What is Catheter Ablation?

Catheter ablation is a procedure used to treat cardiac arrhythmias.

Before the procedure begins, you will be given a mild sedative to help you relax. The skin on your groin will be cleansed and numbed with an anesthetic. Your cardiologist will then make a small incision in your blood vessel. Next, multiple thin wires are advanced through the veins, into your heart. With these wires, we attempt to reproduce your heart rhythm problem and map where the problem is coming from. Once the location is determined, one of these wires, called an ablation catheter, will deliver radiofrequency energy (RF) to the area causing the problem. This is the same energy surgeons use in the operating room with cautery. One or multiple applications of radiofrequency ablation energy (RF) is delivered to the areas causing the problem. The ablation procedure can last 2-6 hours.

Our skilled cardiologists have been performing catheter ablation for over 25 years. They understand you may have questions and concerns about your procedure, and they are happy to provide you with answers and put you at ease.

Catheter Ablation for Atrial Fibrillation:

Atrial fibrillation (AF) is the most common type of arrhythmia. It affects 2 million Americans, most of whom are elderly. Atrial fibrillation is characterized by an irregular, chaotic speed or rhythm of the heart. It is caused by a malfunction in the heart’s electrical system.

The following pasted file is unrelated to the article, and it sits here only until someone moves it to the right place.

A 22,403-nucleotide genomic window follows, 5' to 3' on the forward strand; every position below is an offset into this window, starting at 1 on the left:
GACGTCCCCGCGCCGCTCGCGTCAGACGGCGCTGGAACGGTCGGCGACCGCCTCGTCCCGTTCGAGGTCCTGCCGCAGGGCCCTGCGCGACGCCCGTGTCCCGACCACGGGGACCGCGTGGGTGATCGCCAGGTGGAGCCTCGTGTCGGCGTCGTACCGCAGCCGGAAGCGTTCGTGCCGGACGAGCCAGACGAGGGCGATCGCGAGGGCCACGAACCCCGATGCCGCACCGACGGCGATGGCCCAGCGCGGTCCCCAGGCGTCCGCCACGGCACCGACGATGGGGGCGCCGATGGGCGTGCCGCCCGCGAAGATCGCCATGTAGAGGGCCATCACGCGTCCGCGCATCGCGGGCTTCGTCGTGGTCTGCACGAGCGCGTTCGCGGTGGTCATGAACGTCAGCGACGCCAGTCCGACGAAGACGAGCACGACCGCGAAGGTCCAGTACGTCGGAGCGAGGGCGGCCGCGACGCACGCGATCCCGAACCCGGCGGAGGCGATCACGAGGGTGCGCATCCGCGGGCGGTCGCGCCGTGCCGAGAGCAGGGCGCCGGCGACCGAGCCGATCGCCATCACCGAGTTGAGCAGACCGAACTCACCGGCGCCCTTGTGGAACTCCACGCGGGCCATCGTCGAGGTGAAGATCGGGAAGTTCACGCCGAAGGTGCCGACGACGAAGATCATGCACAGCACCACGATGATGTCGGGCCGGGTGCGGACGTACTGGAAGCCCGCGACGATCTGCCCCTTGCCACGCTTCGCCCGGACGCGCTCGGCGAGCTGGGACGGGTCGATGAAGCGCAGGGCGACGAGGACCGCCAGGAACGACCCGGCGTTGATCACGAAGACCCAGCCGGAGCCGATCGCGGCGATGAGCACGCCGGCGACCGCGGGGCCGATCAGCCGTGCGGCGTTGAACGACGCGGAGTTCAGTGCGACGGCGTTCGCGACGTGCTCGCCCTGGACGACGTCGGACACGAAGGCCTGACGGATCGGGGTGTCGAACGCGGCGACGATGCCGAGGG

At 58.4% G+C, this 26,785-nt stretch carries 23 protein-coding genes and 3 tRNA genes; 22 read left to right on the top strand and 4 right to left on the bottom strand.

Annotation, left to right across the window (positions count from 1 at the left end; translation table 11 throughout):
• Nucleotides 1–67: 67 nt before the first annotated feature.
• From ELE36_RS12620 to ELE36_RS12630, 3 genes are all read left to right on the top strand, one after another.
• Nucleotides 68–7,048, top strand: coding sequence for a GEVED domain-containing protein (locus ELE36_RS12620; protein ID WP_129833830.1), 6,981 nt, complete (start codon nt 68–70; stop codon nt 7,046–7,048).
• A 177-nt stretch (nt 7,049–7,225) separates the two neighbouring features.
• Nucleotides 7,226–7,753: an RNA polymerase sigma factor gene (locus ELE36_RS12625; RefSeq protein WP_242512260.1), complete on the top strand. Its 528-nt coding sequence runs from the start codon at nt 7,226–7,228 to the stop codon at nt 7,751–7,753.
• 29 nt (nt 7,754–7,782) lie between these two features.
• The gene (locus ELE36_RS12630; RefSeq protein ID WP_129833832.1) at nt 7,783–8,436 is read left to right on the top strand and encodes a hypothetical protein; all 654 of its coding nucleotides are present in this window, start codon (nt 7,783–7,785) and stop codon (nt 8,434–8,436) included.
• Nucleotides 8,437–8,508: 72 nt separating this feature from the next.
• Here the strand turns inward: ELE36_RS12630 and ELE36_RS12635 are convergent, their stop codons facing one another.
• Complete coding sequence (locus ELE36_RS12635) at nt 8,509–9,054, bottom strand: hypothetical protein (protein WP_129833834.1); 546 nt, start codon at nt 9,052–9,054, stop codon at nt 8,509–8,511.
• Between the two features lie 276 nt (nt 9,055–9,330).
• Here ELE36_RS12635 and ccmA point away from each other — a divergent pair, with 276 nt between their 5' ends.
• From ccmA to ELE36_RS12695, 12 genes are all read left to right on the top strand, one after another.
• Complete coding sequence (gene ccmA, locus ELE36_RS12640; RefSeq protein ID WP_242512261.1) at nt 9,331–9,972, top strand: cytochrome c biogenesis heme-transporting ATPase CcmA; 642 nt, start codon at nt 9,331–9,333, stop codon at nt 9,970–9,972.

Individuals with AF may not feel any symptoms. Others may experience:

  • confusion
  • fatigue
  • difficulty exercising
  • palpitations
  • shortness of breath
  • pain the in chest
  • weakness
  • dizziness or fainting

Both medication and catheter ablation have been used to treat AF for over 15 years. However, research indicates that medication may actually make a heart rhythm worse, rather than better. As a center for National Institutes of Health (NIH) and Mayo Clinic study, we are evaluating which treatment should be used to help treat AF.

Catheter Ablation can also be used to treat:

Ventricular tachycardia occurs in patients whose heart beats more than 100 beats a minute, with at least three irregular heartbeats in a row. Ventricular tachycardia can develop as a result of a heart attack, heart disease, cardiomyopathy, heart failure, heart surgery and myocarditis. It is sometimes seen in people with normal hearts, but can still cause severe symptoms.

Wolf Parkinson White or an Accessory pathway is characterized by extra pathways, which connect to the atrium and ventricles. In this case, the heart beats faster because the extra pathways cause signals to travel back to the atrium. Patients with this condition can experience dizziness, fainting or rarely, a life threatening rapid heartbeat.

AV Nodal Reentrant Tachycardia (AVNRT) is marked by impulses which move in a circle. The impulses reenter areas that have already been passed through, due to an extra pathway that lies in or near the AV node.

Is Catheter Ablation Right For Me?

Your doctor will perform a thorough evaluation to determine if catheter ablation is the right form of treatment for you.

Your doctor may take into consideration:

  • Your medical history
  • A physical examination
  • Electrocardiogram
  • Holter monitor test
  • Any additional tests or evaluations

How Successful is Catheter Ablation?

Success rates vary for catheter ablation based on each individual’s heart condition and the specific rhythm being treated. Your doctor will be happy to discuss your chances for success with you.